In Re Trusteeship Under Agreement With Mayo

Annotate this Case

259 Minn. 91 (1960)

105 N.W. (2d) 900


Nos. 37,943, 37,944.

Supreme Court of Minnesota.

November 10, 1960.

*92 Best, Flanagan, Lewis, Simonet & Bellows and Archibald Spencer, for appellants.

Dorsey, Owen, Barber, Marquart & Windhorst, David R. Brink, and Robert L. Crosby, for respondent trustees.

Richard Siegel, for respondent William J. Mayo II.

Roderick D. Peck, pro se, for guardian ad litem of unknown and incompetent beneficiaries.


Appeals from orders of the district court denying the petitions of Esther Mayo Hartzell, as beneficiary, for orders authorizing the trustees of two separate trusts created by the late Dr. Charles H. Mayo on August 17, 1917, and March 28, 1919, to deviate from identical investment restrictions in the trust instruments or to construe the term "other forms of income bearing property" as used therein as authorizing investment of trust funds in corporate stock. The donor died May 26, 1939.

The petitions were opposed by the trustees. Roderick D. Peck was appointed guardian ad litem and appeared for all "unknown, unascertained, minor and incompetent beneficiaries" with respect to both trusts. Appearances were also made on behalf of the petitioner, William J. Mayo II, one of the beneficiaries, and the trustees. The present appeals are taken by the petitioner and by a number of other beneficiaries of the trusts.

With reference to investments the provisions of both trusts are in substance as follows:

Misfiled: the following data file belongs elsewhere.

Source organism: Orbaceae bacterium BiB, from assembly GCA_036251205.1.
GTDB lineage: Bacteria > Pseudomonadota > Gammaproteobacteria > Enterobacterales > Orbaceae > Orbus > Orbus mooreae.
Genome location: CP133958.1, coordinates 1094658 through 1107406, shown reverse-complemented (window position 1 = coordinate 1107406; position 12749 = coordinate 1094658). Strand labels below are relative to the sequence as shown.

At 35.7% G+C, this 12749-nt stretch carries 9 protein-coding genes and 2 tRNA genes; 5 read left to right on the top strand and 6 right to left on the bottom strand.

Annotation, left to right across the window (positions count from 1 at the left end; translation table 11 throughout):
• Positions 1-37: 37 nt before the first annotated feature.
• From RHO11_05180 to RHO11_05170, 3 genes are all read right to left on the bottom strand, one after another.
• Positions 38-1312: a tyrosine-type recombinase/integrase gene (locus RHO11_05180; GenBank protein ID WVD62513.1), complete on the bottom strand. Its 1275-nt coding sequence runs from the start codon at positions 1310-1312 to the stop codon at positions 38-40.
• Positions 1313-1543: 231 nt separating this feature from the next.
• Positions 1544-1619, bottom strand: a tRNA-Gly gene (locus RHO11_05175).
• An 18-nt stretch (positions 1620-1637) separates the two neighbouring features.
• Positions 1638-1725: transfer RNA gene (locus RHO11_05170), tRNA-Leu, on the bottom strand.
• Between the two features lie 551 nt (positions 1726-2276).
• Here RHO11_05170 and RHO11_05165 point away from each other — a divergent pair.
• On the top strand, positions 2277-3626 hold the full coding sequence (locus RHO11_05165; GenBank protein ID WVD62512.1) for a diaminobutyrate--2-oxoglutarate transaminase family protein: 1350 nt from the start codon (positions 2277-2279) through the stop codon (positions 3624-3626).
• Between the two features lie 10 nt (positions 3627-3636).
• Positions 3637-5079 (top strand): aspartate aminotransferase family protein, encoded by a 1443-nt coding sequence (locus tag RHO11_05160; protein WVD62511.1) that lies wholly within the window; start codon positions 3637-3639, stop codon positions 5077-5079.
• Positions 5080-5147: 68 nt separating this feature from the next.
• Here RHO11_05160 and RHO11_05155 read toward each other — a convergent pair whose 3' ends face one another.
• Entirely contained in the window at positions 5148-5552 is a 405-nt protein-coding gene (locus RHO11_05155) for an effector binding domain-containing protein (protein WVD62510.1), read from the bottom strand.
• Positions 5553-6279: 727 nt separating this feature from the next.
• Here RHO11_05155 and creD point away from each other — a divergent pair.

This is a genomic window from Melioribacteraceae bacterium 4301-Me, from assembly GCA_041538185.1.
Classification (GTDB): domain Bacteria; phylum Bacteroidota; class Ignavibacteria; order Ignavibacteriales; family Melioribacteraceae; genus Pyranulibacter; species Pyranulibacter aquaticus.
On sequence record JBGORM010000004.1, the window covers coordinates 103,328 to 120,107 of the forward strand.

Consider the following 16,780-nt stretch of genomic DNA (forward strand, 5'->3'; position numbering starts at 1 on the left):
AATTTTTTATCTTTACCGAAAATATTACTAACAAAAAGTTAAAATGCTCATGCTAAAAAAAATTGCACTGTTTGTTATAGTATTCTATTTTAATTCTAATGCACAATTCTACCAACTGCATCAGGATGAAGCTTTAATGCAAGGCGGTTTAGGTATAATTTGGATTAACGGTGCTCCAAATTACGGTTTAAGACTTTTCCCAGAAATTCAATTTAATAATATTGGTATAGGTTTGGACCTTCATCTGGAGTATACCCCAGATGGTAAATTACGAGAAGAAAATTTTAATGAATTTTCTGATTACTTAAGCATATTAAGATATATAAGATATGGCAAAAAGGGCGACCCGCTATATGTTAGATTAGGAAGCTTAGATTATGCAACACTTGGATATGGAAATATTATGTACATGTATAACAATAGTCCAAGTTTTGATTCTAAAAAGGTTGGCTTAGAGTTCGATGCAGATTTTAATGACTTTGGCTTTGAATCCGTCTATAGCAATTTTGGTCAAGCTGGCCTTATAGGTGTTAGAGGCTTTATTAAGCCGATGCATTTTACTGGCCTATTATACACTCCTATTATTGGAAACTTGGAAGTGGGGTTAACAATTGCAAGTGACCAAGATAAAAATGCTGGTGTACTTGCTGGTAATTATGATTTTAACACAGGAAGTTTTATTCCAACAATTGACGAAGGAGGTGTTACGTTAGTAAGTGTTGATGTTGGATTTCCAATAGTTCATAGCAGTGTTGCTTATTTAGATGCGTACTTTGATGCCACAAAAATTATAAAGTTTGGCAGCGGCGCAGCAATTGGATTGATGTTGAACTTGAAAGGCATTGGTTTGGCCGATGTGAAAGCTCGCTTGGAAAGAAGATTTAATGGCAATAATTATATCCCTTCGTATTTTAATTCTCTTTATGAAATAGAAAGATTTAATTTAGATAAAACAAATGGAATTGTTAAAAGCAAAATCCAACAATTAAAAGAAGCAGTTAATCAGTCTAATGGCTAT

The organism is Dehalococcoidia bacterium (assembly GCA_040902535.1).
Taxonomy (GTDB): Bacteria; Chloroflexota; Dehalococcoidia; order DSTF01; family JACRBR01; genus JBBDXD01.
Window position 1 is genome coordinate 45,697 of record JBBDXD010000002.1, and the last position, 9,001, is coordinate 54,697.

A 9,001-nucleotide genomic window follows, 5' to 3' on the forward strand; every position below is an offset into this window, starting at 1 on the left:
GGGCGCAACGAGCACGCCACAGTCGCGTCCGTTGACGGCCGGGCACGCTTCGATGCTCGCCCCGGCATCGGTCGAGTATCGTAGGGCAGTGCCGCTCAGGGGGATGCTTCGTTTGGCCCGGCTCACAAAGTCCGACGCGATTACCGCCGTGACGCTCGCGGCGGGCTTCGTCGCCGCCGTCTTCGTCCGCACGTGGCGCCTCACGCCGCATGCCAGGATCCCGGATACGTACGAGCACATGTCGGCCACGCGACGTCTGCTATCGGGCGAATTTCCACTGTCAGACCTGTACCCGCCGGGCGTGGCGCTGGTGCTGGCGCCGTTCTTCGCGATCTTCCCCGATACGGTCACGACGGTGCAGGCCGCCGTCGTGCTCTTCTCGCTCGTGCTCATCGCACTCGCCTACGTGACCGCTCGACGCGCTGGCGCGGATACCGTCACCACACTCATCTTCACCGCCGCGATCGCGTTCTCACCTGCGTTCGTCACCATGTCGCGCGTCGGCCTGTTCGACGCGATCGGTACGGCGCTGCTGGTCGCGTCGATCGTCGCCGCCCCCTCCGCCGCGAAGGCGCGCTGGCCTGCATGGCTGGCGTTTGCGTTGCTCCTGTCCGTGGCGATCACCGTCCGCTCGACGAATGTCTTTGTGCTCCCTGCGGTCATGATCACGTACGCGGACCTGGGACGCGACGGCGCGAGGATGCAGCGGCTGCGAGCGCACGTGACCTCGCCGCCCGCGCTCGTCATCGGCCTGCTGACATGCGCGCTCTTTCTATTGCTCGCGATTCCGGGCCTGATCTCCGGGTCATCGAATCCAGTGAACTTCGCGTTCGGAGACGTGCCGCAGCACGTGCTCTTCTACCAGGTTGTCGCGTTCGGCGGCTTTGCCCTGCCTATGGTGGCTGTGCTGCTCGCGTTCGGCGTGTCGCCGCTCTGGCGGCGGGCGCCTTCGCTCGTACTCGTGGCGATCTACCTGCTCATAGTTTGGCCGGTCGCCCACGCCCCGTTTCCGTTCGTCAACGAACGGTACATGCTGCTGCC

"* * * The TRUSTEES shall hold said property as a trust fund and collect the interest, income and profits therefrom as the same accrue; manage, care for and protect said fund all in accordance with their best judgment and discretion, invest and re-invest the same in real estate mortgages, municipal bonds or any other form of income bearing *93 property (but not real estate nor corporate stock), * * *." (Italics supplied.)

At the time of the hearing the value of the assets of the first trust was approximately $1,000,000, invested mostly in municipal bonds and in 1,944 shares of common stock of the Kahler Corporation, the latter coming into the trust at the time of its creation from the donor. The value of the assets of the second trust at the time of the hearing was approximately $186,000 invested mostly in municipal bonds. The first trust by its terms will continue until 21 years after the death of the petitioner, who was 51 years of age at the time of the hearing; while the second trust by its terms will partially terminate as each surviving child of petitioner attains the age of 30 years and will fully terminate when the last of such children attains such age; but in the event of certain alternatives it will not continue longer than 21 years after the death of all of donor's children.